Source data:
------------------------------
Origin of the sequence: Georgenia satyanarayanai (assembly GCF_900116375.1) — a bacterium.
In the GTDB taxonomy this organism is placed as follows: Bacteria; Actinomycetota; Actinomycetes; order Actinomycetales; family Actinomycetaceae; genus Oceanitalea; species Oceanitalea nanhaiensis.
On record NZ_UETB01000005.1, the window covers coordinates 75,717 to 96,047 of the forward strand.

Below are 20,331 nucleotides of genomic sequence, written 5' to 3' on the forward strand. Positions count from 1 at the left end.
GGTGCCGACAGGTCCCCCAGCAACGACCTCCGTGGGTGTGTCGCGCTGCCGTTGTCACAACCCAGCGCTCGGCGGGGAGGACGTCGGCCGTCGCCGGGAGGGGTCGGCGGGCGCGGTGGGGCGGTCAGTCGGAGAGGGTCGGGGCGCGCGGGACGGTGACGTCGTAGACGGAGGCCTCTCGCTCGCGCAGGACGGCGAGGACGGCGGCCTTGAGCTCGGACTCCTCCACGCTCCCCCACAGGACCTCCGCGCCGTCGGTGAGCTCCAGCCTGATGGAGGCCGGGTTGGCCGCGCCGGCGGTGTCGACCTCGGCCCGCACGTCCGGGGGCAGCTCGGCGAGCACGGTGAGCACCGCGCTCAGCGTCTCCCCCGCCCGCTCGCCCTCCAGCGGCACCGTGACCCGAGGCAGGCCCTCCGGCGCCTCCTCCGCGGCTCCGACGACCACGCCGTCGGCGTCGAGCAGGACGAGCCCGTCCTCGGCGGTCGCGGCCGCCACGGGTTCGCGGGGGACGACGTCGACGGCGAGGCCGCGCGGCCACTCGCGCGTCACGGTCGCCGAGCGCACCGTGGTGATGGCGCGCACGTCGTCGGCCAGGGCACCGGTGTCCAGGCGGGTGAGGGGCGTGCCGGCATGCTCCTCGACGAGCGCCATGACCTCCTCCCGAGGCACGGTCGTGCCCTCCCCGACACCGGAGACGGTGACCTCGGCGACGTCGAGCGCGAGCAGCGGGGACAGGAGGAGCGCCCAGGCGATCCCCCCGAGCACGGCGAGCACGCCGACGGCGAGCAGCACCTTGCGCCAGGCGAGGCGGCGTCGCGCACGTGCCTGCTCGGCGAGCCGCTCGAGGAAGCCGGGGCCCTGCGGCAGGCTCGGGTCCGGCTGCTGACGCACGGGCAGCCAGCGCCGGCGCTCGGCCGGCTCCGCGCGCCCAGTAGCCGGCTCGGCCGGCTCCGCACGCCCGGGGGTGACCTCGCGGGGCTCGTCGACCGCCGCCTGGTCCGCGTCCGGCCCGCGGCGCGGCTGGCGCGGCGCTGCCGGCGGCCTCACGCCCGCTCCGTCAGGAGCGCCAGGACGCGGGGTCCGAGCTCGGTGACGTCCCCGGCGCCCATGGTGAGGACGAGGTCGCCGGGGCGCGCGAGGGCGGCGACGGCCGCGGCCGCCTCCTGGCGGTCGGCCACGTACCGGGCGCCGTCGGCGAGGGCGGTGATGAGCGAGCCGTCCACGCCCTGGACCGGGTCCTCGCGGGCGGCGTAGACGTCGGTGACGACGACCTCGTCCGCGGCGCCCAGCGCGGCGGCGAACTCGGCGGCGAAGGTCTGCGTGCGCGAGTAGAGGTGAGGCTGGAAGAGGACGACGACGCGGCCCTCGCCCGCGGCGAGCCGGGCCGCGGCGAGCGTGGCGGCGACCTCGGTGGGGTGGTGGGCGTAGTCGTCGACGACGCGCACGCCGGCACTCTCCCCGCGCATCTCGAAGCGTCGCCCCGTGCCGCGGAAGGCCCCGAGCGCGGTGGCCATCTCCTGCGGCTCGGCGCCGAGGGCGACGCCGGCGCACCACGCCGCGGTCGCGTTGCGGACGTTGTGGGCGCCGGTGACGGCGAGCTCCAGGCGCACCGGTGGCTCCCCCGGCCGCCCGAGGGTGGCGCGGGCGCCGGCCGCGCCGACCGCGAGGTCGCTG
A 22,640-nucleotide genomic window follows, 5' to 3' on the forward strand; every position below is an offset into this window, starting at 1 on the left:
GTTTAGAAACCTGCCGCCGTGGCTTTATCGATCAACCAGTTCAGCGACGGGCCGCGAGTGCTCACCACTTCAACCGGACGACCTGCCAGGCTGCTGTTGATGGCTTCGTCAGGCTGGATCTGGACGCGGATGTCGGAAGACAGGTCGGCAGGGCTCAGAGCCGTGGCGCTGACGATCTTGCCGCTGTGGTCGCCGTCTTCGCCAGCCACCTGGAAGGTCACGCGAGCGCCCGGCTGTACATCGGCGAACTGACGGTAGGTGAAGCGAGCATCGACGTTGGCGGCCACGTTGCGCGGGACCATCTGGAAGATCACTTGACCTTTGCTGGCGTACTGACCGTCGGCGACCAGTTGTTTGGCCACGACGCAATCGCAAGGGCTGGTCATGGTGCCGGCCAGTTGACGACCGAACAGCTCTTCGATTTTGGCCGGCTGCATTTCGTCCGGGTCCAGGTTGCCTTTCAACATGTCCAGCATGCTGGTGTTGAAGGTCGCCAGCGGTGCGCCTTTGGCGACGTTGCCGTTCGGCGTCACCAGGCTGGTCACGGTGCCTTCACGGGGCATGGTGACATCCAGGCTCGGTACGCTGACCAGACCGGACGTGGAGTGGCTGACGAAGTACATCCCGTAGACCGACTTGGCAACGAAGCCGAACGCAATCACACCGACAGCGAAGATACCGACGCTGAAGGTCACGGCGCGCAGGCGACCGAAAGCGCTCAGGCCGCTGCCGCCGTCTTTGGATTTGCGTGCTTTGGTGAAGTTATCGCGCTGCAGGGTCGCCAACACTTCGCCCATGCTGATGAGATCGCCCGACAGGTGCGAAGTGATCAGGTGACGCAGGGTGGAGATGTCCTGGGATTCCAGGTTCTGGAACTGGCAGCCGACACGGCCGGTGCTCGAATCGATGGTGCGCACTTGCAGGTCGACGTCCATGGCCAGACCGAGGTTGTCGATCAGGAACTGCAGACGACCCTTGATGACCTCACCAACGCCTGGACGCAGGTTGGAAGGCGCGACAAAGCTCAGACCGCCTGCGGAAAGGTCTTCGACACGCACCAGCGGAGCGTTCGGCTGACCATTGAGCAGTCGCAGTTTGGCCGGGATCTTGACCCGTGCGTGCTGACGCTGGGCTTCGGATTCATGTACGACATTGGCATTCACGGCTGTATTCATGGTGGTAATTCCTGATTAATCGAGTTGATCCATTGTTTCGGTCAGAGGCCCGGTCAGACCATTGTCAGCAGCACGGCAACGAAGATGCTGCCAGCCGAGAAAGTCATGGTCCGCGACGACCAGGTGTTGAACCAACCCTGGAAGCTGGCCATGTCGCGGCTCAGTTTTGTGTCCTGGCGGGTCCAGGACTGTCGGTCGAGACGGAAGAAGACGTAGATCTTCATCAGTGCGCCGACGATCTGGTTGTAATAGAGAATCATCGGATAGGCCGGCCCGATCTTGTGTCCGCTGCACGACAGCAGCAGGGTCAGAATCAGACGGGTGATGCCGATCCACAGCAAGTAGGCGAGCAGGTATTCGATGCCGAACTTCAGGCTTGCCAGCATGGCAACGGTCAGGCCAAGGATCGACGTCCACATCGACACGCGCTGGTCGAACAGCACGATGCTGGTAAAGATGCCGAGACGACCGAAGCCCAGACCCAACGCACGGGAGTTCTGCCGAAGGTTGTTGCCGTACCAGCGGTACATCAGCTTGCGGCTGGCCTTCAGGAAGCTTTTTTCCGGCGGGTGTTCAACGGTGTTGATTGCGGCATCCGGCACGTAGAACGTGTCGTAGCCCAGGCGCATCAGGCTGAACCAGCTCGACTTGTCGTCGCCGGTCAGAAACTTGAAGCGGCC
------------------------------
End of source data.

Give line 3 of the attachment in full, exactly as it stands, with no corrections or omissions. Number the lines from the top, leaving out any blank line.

On record NZ_UETB01000005.1, the window covers coordinates 75,717 to 96,047 of the forward strand.